Communication is key for the smooth functioning and growth of any business. Whether it is internal communication with employees, or external communication with customers, you need a reliable and cost-effective communication service. With the enhancements in communication technologies, many companies are seeking to move towards VoIP-based communication (aka Unified Communications as a Service (UCaaS)) systems to replace their traditional landline connections. Hence, the ‘VoIP vs Landline’ topic is one which can certainly be considered “hot”.
Let’s learn about both of these technologies, so that you can decide if VoIP, landline or a hybrid of the two is more appropriate for your business.
Landline refers to the traditional telephones that have been in use since the 19th century. Landlines use the Public Switched Telephone Network (PSTN). The PSTN connects to your home or office over copper wires. Within the PSTN, a call is carried over dedicated circuits that remain in place for the duration of the phone call.
Initially the switching in the PSTN was done manually: surely you remember the scenes from the movies of yesteryear with many ladies in a room receiving calls and making manual connections! Later on the switching was taken over by purpose-built “switches”.
Initially the PSTN was based on analog technology. It later transitioned to digital technology which offers many benefits such as improved quality and the ability to offer both voice and data services.
To use a landline, you have to be very close to the fixed-line phone.
Voice over Internet Protocol (VoIP) is a technology that allows users to make voice and video calls over a data network. The network used can be public such as the Internet, or private such as that operated by a corporate entity.
VoIP can be software or hardware-based
To use VoIP, you can be anywhere, as long as you are connected to a network. You can also use any device – such as your laptop or smartphone – to communicate.
A hybrid system is one in which your business is connected to both landlines and to a VoIP system. You could use the landline for making local calls, and use VoIP for long-distance calls.
A hybrid model offers the following benefits:
In order to decide between VoIP and landline, it is important to understand that both these technologies have strengths and weaknesses. Maybe “weakness” is not the proper term, as each technology has a certain set of characteristics, which make it suitable for some situations, and not suitable for other situations. Therefore, we will use the term “limitations”.
Having looked at how these technologies function and at their benefits and limitations, we will now compare criteria such as features, cost, reliability, flexibility and scalability.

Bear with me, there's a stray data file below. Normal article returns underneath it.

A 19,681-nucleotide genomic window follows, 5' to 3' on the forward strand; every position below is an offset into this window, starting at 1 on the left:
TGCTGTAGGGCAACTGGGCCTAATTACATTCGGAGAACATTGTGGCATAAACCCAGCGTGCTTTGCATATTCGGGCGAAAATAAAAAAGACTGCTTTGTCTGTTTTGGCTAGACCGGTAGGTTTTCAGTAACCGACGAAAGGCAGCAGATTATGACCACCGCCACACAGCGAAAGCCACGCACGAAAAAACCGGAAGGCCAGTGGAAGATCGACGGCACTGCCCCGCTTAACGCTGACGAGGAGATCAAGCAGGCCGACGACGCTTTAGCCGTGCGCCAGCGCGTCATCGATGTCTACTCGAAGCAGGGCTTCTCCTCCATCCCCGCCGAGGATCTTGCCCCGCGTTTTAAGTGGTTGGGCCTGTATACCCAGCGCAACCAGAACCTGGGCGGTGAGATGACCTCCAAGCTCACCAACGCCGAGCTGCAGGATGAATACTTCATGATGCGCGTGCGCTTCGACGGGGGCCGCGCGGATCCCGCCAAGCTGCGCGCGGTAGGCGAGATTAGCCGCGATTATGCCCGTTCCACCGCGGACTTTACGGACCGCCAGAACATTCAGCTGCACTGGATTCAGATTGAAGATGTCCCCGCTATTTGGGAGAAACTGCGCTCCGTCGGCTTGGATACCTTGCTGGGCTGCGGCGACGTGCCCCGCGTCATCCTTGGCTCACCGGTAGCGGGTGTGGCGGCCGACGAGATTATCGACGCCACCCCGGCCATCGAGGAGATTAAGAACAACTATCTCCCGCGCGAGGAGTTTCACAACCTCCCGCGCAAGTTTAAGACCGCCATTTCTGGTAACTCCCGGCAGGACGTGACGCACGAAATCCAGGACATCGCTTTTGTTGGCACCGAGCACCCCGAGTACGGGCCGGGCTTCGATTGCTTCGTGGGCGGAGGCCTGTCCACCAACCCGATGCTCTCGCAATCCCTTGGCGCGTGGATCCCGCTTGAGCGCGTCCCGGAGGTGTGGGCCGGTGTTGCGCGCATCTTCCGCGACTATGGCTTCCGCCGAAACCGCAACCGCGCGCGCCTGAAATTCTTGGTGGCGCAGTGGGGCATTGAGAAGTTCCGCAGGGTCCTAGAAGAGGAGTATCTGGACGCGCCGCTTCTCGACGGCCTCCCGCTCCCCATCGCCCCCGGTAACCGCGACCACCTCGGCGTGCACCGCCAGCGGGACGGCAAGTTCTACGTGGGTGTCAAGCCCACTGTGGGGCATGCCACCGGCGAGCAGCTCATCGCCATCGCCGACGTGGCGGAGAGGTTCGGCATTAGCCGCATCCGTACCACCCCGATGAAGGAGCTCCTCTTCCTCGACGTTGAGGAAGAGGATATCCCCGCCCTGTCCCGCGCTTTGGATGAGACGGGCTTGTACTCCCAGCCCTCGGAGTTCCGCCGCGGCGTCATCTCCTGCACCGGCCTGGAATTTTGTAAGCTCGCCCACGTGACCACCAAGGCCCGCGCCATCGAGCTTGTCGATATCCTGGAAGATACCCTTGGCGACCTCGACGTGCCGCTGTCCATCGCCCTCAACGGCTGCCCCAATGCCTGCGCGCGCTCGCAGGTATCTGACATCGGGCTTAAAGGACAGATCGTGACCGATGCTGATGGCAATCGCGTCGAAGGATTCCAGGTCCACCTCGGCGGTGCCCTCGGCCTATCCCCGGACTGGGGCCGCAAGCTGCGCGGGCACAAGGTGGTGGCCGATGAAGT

In terms of usability and features, VoIP certainly has the upper hand. You have a variety of features at your disposal that can enhance the overall communication experience. Therefore, if your business relies heavily on features like email access, call forwarding, etc. as a part of your integrated communication service then VoIP is a better option than a landline.
If your business requires a single telephone connection, then a landline is a good and reliable option. However, setting up multiple telephone connections can add to the cost of installation, operation, and maintenance. This is not the case with IP telephony as the system works on a single Internet/network connection irrespective of the number of voice lines you use.
When it comes to reliability, landline systems are certainly more reliable than Internet-based communication services. If you are located in remote areas that are prone to Internet outages or unreliable Internet connectivity, then VoIP may not be entirely suitable for ensuring reliable communication services.
To add landlines, you need to order physical connections which are costly and take time to implement. On the other hand, VoIP is highly scalable: only additional software licenses and bandwidth may be required to add additional lines, and all required changes can be made in very little time.
Several providers offer hosted VoIP solutions: you only need an Internet connection, and the service provider will provide a hosted VoIP server at its premises. The service provider will also take care of all upgrades and maintenance. This model is suited to businesses that need fast deployment without any up-front costs.
You can also choose to go with an on-premise VoIP server, which connects to the service provider over the Internet or over a dedicated MPLS connection, for example.
With landlines, the only solution is to have the lines terminate on an on-premise Private Branch Exchange (PBX).
VoIP or Landline or Hybrid: the best solution for your business depends on your particular requirements.
The team at Carrierbid can help you in developing the best solution. We can perform detailed assessments and help you in determining the solution that is right for you. Our domain experts can be reached directly at 1-888-706-5656 or through our website at www.carrierbid.com.